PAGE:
Talk to the Veterans Crisis Line now
U.S. flag
An official website of the United States government

Health Services Research & Development

Go to the ORD website
Go to the QUERI website

HSR&D Citation Abstract

Search | Search by Center | Search by Source | Keywords in Title

Testing for Primary Aldosteronism and Mineralocorticoid Receptor Antagonist Use Among U.S. Veterans : A Retrospective Cohort Study.

Cohen JB, Cohen DL, Herman DS, Leppert JT, Byrd JB, Bhalla V. Testing for Primary Aldosteronism and Mineralocorticoid Receptor Antagonist Use Among U.S. Veterans : A Retrospective Cohort Study. Annals of internal medicine. 2021 Mar 1; 174(3):289-297.

Dimensions for VA is a web-based tool available to VA staff that enables detailed searches of published research and research projects.

If you have VA-Intranet access, click here for more information vaww.hsrd.research.va.gov/dimensions/

VA staff not currently on the VA network can access Dimensions by registering for an account using their VA email address.
   Search Dimensions for VA for this citation
* Don't have VA-internal network access or a VA email address? Try searching the free-to-the-public version of Dimensions



Abstract:

BACKGROUND: Primary aldosteronism is a common cause of treatment-resistant hypertension. However, evidence from local health systems suggests low rates of testing for primary aldosteronism. OBJECTIVE: To evaluate testing rates for primary aldosteronism and evidence-based hypertension management in patients with treatment-resistant hypertension. DESIGN: Retrospective cohort study. SETTING: U.S. Veterans Health Administration. PARTICIPANTS: Veterans with apparent treatment-resistant hypertension (? = 269?010) from 2000 to 2017, defined as either 2 blood pressures (BPs) of at least 140 mm Hg (systolic) or 90 mm Hg (diastolic) at least 1 month apart during use of 3 antihypertensive agents (including a diuretic), or hypertension requiring 4 antihypertensive classes. MEASUREMENTS: Rates of primary aldosteronism testing (plasma aldosterone-renin) and the association of testing with evidence-based treatment using a mineralocorticoid receptor antagonist (MRA) and with longitudinal systolic BP. RESULTS: 4277 (1.6%) patients who were tested for primary aldosteronism were identified. An index visit with a nephrologist (hazard ratio [HR], 2.05 [95% CI, 1.66 to 2.52]) or an endocrinologist (HR, 2.48 [CI, 1.69 to 3.63]) was associated with a higher likelihood of testing compared with primary care. Testing was associated with a 4-fold higher likelihood of initiating MRA therapy (HR, 4.10 [CI, 3.68 to 4.55]) and with better BP control over time. LIMITATIONS: Predominantly male cohort, retrospective design, susceptibility of office BPs to misclassification, and lack of confirmatory testing for primary aldosteronism. CONCLUSION: In a nationally distributed cohort of veterans with apparent treatment-resistant hypertension, testing for primary aldosteronism was rare and was associated with higher rates of evidence-based treatment with MRAs and better longitudinal BP control. The findings reinforce prior observations of low adherence to guideline-recommended practices in smaller health systems and underscore the urgent need for improved management of patients with treatment-resistant hypertension. PRIMARY FUNDING SOURCE: National Institutes of Health.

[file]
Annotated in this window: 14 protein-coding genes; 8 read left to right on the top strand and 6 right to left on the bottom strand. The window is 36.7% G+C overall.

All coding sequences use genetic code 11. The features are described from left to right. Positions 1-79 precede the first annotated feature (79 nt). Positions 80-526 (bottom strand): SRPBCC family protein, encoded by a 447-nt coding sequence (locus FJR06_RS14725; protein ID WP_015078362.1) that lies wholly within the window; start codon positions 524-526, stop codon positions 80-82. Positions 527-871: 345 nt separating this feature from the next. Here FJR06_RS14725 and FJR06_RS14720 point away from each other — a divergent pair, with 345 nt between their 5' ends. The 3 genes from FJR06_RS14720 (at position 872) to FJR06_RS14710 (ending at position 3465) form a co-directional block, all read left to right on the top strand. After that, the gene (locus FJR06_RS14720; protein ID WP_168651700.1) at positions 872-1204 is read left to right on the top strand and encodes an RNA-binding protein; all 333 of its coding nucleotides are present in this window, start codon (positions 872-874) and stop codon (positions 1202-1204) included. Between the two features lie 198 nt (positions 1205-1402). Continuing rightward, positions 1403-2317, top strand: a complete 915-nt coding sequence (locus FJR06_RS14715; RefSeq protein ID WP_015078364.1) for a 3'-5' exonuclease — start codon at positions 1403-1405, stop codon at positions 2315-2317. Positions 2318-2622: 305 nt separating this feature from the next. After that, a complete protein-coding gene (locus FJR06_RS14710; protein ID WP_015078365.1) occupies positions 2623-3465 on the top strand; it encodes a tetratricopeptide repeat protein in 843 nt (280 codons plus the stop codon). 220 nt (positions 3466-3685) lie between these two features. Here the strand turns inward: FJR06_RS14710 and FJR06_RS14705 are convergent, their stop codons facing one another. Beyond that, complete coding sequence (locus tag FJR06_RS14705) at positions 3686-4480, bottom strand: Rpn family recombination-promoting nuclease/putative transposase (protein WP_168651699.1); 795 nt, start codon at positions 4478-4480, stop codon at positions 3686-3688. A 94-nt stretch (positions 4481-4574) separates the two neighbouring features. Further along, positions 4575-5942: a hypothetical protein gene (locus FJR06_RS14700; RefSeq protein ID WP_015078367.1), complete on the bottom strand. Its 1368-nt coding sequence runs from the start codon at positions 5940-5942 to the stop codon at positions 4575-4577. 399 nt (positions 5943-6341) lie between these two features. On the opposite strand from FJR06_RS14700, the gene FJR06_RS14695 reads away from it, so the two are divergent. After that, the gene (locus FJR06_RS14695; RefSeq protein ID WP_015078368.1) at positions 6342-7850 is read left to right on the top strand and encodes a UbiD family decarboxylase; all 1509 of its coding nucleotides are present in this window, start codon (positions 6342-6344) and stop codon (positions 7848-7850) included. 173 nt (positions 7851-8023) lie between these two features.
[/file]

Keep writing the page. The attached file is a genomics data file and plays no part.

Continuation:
Questions about the HSR&D website? Email the Web Team.

Any health information on this website is strictly for informational purposes and is not intended as medical advice. It should not be used to diagnose or treat any condition.